After 10 years of under-performing graduation rates, state lawmakers are moving forward with a bill that would require more accountability and regulations for virtual charter schools.

If House Bill 1172 is signed into law, it would require virtual charters to be overseen by statewide authorizers, such as Ball State, and other outlines for online education programs, the bill states.

In the past, virtual charters have been overseen by traditional school communities like Daleville Community Schools, which authorized a school that graduated just 2.2 percent of its students in the 2017-18 school year, according to the state’s Department of Education website.

Daleville Community Schools Superintendent Paul Garrison testified his support of the legislation at the bill’s committee hearing Jan. 16.

“There is indeed a need to provide regulation of virtual education programs beyond that which we’ve been able to provide as an authorizer to help ensure the best educational practice for the benefit of the school and students,” Garrison said.

The bill, authored by Rep. Robert Behning (R-Indianapolis), would also require annual onboarding and orientation for all virtual education students in an effort to get students and their parents more involved and aware of what needs to be done to succeed in a virtual course.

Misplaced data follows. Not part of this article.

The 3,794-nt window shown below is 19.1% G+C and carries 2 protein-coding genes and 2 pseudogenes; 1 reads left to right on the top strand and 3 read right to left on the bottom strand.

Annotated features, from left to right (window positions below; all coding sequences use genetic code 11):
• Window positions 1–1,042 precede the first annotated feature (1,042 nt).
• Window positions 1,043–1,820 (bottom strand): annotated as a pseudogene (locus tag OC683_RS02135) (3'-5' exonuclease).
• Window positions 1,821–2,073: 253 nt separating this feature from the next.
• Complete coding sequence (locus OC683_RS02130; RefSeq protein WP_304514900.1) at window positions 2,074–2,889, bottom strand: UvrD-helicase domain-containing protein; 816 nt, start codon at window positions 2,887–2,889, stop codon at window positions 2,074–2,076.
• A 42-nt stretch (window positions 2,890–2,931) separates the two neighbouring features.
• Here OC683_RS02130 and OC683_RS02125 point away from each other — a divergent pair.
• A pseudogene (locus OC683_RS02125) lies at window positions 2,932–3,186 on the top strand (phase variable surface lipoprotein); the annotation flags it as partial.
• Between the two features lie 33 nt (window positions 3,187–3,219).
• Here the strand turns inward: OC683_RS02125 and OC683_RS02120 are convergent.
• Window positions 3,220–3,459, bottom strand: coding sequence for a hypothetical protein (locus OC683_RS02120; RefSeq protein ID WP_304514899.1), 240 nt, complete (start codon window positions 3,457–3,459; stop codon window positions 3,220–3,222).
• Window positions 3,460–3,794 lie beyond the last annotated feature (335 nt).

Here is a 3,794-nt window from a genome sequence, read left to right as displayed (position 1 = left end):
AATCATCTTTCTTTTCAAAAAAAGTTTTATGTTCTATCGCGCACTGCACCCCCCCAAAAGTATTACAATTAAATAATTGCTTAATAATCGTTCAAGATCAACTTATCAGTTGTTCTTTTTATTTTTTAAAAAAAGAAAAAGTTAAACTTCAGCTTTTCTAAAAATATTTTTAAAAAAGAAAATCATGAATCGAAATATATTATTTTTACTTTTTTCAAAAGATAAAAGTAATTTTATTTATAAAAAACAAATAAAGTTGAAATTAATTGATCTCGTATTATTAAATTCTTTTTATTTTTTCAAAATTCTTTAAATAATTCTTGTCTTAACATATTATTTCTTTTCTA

Melissa Brown, executive director of Indiana Connections Academy (ICA), says the family’s involvement is vital to a student’s success in a virtual course.

“There’s not much we can do if a parent or family does not engage in that process,” Brown said. “Our school offers a rigorous academic program that requires self-direction, persistence and family support.”

ICA, which is authorized by Ball State, has the highest graduation rate of any virtual charter in the state, but that number is still close to half of the average at public schools. All virtual charter school’s graduation rates ranked in the bottom 8 percent of all schools in Indiana according to data published by the state’s Board of Education.

Rep. Vernon Smith (D-Gary), a co-author of the bill who has taught at Indiana University Northwest for 26 years, said that he would try to add more ordinances in the bill, and he did propose three amendments that were all passed unanimously Jan. 31.

The bill now would require all virtual education students to have the same attendance requirements in regards to truancy as traditional students.

In addition, a Smith amendment also closed a loophole that allowed students from outside of the state to enroll in virtual education classes, a measure kickstarted by Randolph County Superintendent Donnie Bowsman, who testified in support for more regulations for virtual education.

Smith was adamant during the bill debate that measures needed to be taken to ensure virtual education wasn’t being taken advantage of.

“They’re going to a school called ‘Burger King’ where they think they can have it their way,” Smith said in regards to some students who try to take advantage of the flexibility present in virtual education.

The bill passed through the House Feb. 5 and was sent to the Senate the day after, where it will be further debated and possibly amended in the coming weeks.

 Contact Riley Eubanks with comments at rjeubanks@bsu.edu.